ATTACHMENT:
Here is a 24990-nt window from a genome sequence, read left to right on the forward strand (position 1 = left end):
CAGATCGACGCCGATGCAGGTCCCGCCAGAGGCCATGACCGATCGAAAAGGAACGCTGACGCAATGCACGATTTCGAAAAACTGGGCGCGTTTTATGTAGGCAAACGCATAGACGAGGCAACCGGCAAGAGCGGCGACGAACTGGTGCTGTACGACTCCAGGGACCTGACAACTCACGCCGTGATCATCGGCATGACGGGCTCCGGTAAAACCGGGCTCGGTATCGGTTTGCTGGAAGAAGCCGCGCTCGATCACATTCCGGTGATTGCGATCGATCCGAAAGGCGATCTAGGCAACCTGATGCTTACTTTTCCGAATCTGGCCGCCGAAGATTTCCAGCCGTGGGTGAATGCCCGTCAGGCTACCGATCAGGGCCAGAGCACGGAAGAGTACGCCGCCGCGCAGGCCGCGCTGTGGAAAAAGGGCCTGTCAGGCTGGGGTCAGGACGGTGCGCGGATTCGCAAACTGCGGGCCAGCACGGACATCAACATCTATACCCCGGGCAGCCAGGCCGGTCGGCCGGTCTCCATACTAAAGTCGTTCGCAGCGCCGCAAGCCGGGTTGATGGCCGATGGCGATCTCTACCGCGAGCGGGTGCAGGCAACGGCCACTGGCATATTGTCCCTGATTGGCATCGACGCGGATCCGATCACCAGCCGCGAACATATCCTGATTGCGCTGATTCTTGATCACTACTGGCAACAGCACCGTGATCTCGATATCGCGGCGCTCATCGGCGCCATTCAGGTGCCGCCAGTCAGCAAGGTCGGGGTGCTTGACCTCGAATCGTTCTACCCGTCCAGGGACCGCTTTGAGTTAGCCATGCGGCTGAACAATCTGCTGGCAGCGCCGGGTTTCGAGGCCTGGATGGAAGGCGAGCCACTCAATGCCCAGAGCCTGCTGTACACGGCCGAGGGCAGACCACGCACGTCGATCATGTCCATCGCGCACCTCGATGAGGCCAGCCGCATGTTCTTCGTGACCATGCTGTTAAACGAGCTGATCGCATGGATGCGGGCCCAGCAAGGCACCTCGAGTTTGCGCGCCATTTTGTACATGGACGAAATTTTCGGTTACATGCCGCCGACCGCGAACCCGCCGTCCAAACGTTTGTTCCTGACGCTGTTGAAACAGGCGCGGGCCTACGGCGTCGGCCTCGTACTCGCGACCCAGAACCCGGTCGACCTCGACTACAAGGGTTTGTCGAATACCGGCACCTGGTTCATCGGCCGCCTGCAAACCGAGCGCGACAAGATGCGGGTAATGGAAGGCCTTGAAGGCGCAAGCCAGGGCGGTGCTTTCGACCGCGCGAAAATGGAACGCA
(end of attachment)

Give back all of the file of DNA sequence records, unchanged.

Here is a 24990-nt window from a genome sequence, read left to right on the forward strand (position 1 = left end):
CAGATCGACGCCGATGCAGGTCCCGCCAGAGGCCATGACCGATCGAAAAGGAACGCTGACGCAATGCACGATTTCGAAAAACTGGGCGCGTTTTATGTAGGCAAACGCATAGACGAGGCAACCGGCAAGAGCGGCGACGAACTGGTGCTGTACGACTCCAGGGACCTGACAACTCACGCCGTGATCATCGGCATGACGGGCTCCGGTAAAACCGGGCTCGGTATCGGTTTGCTGGAAGAAGCCGCGCTCGATCACATTCCGGTGATTGCGATCGATCCGAAAGGCGATCTAGGCAACCTGATGCTTACTTTTCCGAATCTGGCCGCCGAAGATTTCCAGCCGTGGGTGAATGCCCGTCAGGCTACCGATCAGGGCCAGAGCACGGAAGAGTACGCCGCCGCGCAGGCCGCGCTGTGGAAAAAGGGCCTGTCAGGCTGGGGTCAGGACGGTGCGCGGATTCGCAAACTGCGGGCCAGCACGGACATCAACATCTATACCCCGGGCAGCCAGGCCGGTCGGCCGGTCTCCATACTAAAGTCGTTCGCAGCGCCGCAAGCCGGGTTGATGGCCGATGGCGATCTCTACCGCGAGCGGGTGCAGGCAACGGCCACTGGCATATTGTCCCTGATTGGCATCGACGCGGATCCGATCACCAGCCGCGAACATATCCTGATTGCGCTGATTCTTGATCACTACTGGCAACAGCACCGTGATCTCGATATCGCGGCGCTCATCGGCGCCATTCAGGTGCCGCCAGTCAGCAAGGTCGGGGTGCTTGACCTCGAATCGTTCTACCCGTCCAGGGACCGCTTTGAGTTAGCCATGCGGCTGAACAATCTGCTGGCAGCGCCGGGTTTCGAGGCCTGGATGGAAGGCGAGCCACTCAATGCCCAGAGCCTGCTGTACACGGCCGAGGGCAGACCACGCACGTCGATCATGTCCATCGCGCACCTCGATGAGGCCAGCCGCATGTTCTTCGTGACCATGCTGTTAAACGAGCTGATCGCATGGATGCGGGCCCAGCAAGGCACCTCGAGTTTGCGCGCCATTTTGTACATGGACGAAATTTTCGGTTACATGCCGCCGACCGCGAACCCGCCGTCCAAACGTTTGTTCCTGACGCTGTTGAAACAGGCGCGGGCCTACGGCGTCGGCCTCGTACTCGCGACCCAGAACCCGGTCGACCTCGACTACAAGGGTTTGTCGAATACCGGCACCTGGTTCATCGGCCGCCTGCAAACCGAGCGCGACAAGATGCGGGTAATGGAAGGCCTTGAAGGCGCAAGCCAGGGCGGTGCTTTCGACCGCGCGAAAATGGAACGCA